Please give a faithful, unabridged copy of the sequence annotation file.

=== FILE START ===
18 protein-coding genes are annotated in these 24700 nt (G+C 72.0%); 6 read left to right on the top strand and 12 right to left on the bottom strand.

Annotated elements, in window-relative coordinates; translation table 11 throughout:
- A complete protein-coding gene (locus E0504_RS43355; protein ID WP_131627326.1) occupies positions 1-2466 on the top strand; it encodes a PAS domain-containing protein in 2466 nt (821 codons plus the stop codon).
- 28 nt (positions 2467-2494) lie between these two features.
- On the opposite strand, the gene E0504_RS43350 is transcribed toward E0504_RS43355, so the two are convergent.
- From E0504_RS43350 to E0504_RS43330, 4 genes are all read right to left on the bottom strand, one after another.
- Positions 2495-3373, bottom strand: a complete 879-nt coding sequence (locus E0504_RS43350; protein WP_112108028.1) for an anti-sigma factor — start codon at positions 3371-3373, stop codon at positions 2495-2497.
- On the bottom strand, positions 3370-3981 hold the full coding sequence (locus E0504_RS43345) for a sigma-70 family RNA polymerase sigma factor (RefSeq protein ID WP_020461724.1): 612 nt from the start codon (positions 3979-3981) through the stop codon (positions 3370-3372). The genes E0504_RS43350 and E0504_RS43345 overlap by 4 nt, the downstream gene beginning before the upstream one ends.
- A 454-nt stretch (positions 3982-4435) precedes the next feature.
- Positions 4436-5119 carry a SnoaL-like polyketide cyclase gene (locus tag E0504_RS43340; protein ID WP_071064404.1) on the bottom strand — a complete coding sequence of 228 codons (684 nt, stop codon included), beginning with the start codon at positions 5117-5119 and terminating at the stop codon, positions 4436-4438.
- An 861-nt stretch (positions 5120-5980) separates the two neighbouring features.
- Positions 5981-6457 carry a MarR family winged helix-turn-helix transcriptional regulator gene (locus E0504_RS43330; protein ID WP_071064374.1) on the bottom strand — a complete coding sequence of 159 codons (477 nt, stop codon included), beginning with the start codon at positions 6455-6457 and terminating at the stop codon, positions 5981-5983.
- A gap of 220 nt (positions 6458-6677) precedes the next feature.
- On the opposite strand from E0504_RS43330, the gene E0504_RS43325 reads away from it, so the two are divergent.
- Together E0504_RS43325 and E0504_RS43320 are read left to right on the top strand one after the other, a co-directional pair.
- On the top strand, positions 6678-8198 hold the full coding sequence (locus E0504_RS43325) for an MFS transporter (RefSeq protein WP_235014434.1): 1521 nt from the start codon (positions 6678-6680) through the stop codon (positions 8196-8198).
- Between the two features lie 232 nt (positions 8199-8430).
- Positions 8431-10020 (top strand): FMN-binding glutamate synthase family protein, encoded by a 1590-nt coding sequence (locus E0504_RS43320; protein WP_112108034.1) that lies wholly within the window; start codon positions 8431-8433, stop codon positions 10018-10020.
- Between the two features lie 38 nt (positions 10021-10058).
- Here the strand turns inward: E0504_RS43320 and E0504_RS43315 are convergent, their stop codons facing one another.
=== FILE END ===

18 protein-coding genes are annotated in these 24700 nt (G+C 72.0%); 6 read left to right on the top strand and 12 right to left on the bottom strand.

Annotated elements, in window-relative coordinates; translation table 11 throughout:
- A complete protein-coding gene (locus E0504_RS43355; protein ID WP_131627326.1) occupies positions 1-2466 on the top strand; it encodes a PAS domain-containing protein in 2466 nt (821 codons plus the stop codon).
- 28 nt (positions 2467-2494) lie between these two features.
- On the opposite strand, the gene E0504_RS43350 is transcribed toward E0504_RS43355, so the two are convergent.
- From E0504_RS43350 to E0504_RS43330, 4 genes are all read right to left on the bottom strand, one after another.
- Positions 2495-3373, bottom strand: a complete 879-nt coding sequence (locus E0504_RS43350; protein WP_112108028.1) for an anti-sigma factor — start codon at positions 3371-3373, stop codon at positions 2495-2497.
- On the bottom strand, positions 3370-3981 hold the full coding sequence (locus E0504_RS43345) for a sigma-70 family RNA polymerase sigma factor (RefSeq protein ID WP_020461724.1): 612 nt from the start codon (positions 3979-3981) through the stop codon (positions 3370-3372). The genes E0504_RS43350 and E0504_RS43345 overlap by 4 nt, the downstream gene beginning before the upstream one ends.
- A 454-nt stretch (positions 3982-4435) precedes the next feature.
- Positions 4436-5119 carry a SnoaL-like polyketide cyclase gene (locus tag E0504_RS43340; protein ID WP_071064404.1) on the bottom strand — a complete coding sequence of 228 codons (684 nt, stop codon included), beginning with the start codon at positions 5117-5119 and terminating at the stop codon, positions 4436-4438.
- An 861-nt stretch (positions 5120-5980) separates the two neighbouring features.
- Positions 5981-6457 carry a MarR family winged helix-turn-helix transcriptional regulator gene (locus E0504_RS43330; protein ID WP_071064374.1) on the bottom strand — a complete coding sequence of 159 codons (477 nt, stop codon included), beginning with the start codon at positions 6455-6457 and terminating at the stop codon, positions 5981-5983.
- A gap of 220 nt (positions 6458-6677) precedes the next feature.
- On the opposite strand from E0504_RS43330, the gene E0504_RS43325 reads away from it, so the two are divergent.
- Together E0504_RS43325 and E0504_RS43320 are read left to right on the top strand one after the other, a co-directional pair.
- On the top strand, positions 6678-8198 hold the full coding sequence (locus E0504_RS43325) for an MFS transporter (RefSeq protein WP_235014434.1): 1521 nt from the start codon (positions 6678-6680) through the stop codon (positions 8196-8198).
- Between the two features lie 232 nt (positions 8199-8430).
- Positions 8431-10020 (top strand): FMN-binding glutamate synthase family protein, encoded by a 1590-nt coding sequence (locus E0504_RS43320; protein WP_112108034.1) that lies wholly within the window; start codon positions 8431-8433, stop codon positions 10018-10020.
- Between the two features lie 38 nt (positions 10021-10058).
- Here the strand turns inward: E0504_RS43320 and E0504_RS43315 are convergent, their stop codons facing one another.